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ALASKA VOLCANO OBSERVATORY
Friday, April 4, 2003 10:30 AM AST (1930 UTC)
MT. VENIAMINOF VOLCANO (CAVW #1102-07)
56°10'N 159°23'W, Summit Cone Elevation 7,073 ft (2,156 m)
Current Level of Concern Color Code: YELLOW
Seismic activity dramatically decreased at Mt. Veniaminof during the past
week. However, short periods of volcanic tremor and low frequency events
are still present at the volcano. Low-level steaming and minor ash
emissions may occur at any time. Satellite images observed during the last
week did not reveal any elevated surface temperatures, ash emissions or ash
deposits at the volcano.
The level of concern color code for Mt. Veniaminof will remain YELLOW. AVO
continues to monitor the situation closely, and will issue further updates
as information becomes available.
Mt. Veniaminof volcano is an andesitic stratovolcano with an ice-filled,
10-km diameter summit caldera located on the Alaska Peninsula, 775 km (480
mi) southwest of Anchorage and 35 km (22 mi) north of Perryville.
Veniaminof is one of the largest and most active volcanoes in the Aleutian
Arc and has erupted at least 12 times in the past 200 years. The most
recent eruption occurred in 1993-95 and came from an intracaldera cinder
and spatter cone in the northwest sector of the caldera. The eruption was
Strombolian and characterized by intermittent, low-level emissions of steam
and ash and production of a small lava flow that melted a pit in the
caldera ice field. Previous historical eruptions have produced ash plumes
that reached 6,000 m (20,000 ft) above sea level and ash fall that affected
areas within about 40 km (25 mi) of the volcano.
For additional information and photographs of recent historical eruptions
at Veniaminof, please visit our web site:
Seismic activity is monitored in real time at 24 volcanoes in Alaska.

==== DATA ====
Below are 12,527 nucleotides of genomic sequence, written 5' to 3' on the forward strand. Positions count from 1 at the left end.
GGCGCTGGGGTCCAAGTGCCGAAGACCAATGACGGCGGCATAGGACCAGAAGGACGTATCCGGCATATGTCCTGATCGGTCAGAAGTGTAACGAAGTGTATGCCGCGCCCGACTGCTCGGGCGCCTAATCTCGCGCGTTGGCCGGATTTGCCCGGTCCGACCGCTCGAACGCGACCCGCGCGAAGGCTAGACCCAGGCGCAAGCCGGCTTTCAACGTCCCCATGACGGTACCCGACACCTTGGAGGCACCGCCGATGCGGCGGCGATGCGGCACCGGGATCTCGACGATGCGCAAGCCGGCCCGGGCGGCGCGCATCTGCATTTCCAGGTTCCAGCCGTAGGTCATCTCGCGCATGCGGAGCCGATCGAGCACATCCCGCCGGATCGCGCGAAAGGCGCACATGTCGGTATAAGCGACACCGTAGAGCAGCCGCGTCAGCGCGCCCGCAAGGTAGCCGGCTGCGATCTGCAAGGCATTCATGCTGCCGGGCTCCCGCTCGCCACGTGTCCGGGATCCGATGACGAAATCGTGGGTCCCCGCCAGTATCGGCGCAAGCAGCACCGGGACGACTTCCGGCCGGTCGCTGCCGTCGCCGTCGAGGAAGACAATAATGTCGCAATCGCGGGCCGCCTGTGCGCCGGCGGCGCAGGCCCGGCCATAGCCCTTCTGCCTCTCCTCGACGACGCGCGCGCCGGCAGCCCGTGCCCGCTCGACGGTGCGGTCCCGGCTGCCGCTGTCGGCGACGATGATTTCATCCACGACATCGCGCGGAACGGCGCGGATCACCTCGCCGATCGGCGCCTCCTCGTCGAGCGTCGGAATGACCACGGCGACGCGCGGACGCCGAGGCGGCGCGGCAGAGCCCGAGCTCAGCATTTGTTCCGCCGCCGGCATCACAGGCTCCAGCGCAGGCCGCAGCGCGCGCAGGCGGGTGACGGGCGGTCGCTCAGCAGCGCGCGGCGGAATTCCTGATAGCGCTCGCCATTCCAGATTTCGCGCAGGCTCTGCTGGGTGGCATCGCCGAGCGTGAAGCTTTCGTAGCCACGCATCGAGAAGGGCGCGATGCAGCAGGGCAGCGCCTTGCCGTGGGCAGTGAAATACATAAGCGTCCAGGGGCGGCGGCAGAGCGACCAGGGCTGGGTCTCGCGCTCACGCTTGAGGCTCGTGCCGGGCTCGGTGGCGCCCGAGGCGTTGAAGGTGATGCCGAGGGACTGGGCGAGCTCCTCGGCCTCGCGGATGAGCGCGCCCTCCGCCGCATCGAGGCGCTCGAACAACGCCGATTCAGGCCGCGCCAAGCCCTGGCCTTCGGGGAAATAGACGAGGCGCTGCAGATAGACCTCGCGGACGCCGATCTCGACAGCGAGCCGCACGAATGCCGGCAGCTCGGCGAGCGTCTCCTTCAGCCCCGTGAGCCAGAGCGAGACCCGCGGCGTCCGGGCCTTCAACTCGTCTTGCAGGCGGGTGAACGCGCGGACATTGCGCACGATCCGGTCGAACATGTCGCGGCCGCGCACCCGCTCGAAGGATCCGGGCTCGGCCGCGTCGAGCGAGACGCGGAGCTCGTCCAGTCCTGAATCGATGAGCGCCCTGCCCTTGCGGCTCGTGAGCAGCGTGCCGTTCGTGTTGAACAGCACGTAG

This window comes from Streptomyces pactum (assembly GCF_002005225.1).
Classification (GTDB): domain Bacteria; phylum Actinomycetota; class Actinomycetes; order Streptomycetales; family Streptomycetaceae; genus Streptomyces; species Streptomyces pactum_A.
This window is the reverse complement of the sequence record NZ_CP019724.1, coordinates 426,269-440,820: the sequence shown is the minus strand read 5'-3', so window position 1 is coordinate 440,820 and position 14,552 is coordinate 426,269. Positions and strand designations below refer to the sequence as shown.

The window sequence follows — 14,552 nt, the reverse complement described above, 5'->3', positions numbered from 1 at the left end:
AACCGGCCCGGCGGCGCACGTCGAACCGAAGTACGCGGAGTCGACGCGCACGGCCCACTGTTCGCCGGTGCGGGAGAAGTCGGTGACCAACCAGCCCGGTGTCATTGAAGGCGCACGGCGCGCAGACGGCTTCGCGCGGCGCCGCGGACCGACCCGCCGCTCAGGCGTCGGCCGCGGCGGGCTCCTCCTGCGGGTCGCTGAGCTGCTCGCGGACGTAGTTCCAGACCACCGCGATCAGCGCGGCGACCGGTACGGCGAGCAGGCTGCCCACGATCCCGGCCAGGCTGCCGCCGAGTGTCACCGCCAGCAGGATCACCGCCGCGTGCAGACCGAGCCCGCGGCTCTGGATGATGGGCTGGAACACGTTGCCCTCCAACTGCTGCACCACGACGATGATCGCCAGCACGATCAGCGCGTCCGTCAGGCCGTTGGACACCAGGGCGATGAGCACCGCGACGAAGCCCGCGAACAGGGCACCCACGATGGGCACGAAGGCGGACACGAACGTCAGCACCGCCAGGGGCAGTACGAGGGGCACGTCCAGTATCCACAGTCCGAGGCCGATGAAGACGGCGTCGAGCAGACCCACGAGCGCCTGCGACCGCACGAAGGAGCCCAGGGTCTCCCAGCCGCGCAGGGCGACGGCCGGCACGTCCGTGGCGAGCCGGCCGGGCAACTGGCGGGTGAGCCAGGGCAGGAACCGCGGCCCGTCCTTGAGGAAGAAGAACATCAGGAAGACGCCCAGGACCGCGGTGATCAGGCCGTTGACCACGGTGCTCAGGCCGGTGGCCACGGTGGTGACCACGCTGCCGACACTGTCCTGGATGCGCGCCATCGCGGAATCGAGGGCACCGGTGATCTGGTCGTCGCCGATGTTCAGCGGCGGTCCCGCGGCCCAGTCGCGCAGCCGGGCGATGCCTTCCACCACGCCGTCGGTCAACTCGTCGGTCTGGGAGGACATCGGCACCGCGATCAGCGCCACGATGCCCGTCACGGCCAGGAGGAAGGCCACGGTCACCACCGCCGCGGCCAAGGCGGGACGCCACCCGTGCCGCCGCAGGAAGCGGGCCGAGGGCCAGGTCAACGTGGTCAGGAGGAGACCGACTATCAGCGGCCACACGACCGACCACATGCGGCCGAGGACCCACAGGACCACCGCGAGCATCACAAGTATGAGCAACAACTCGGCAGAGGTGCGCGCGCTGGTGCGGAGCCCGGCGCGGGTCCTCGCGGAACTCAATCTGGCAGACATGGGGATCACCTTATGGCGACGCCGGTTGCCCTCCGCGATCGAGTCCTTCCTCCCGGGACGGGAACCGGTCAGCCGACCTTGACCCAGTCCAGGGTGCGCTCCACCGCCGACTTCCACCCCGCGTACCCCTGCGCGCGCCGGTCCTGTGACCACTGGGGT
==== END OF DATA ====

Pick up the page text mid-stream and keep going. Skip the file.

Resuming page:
Satellite images of all Alaskan volcanoes are analyzed daily for evidence
of ash plumes and elevated surface temperatures. Some volcanoes may
currently display anomalous behavior but are not considered to be at a
dangerous level of unrest. Wrangell, Spurr, Redoubt, Iliamna, Augustine,
Snowy, Griggs, Katmai, Novarupta, Trident, Mageik, Martin, Aniakchak,
Pavlof, Dutton, Isanotski, Shishaldin, Fisher, Westdahl, Akutan, Makushin,
Great Sitkin, and Kanaga volcanoes are in color code GREEN. All are at or
near normal levels of background seismicity. AVO did not detect ash plumes
or significant elevated surface temperatures in the vicinity of any
ABBREVIATED COLOR CODE KEY (contact AVO for complete description):
GREEN volcano is dormant; normal seismicity and fumarolic activity
YELLOW volcano is restless; eruption may occur
ORANGE volcano is in eruption or eruption may occur at any time
RED significant eruption is occurring or explosive
eruption expected at any time
VOLCANO INFORMATION ON THE INTERNET: http://www.avo.alaska.edu
RECORDING ON THE STATUS OF ALASKA'S VOLCANOES (907) 786-7478
Tom Murray, Scientist-in-Charge, USGS
firstname.lastname@example.org (907) 786-7497
John Eichelberger, Coordinating Scientist, UAF-GI
email@example.com (907) 474-5530
The Alaska Volcano Observatory is a cooperative program of the U.S.
Geological Survey, the University of Alaska Fairbanks Geophysical
Institute, and the Alaska Division of Geological and Geophysical Surveys.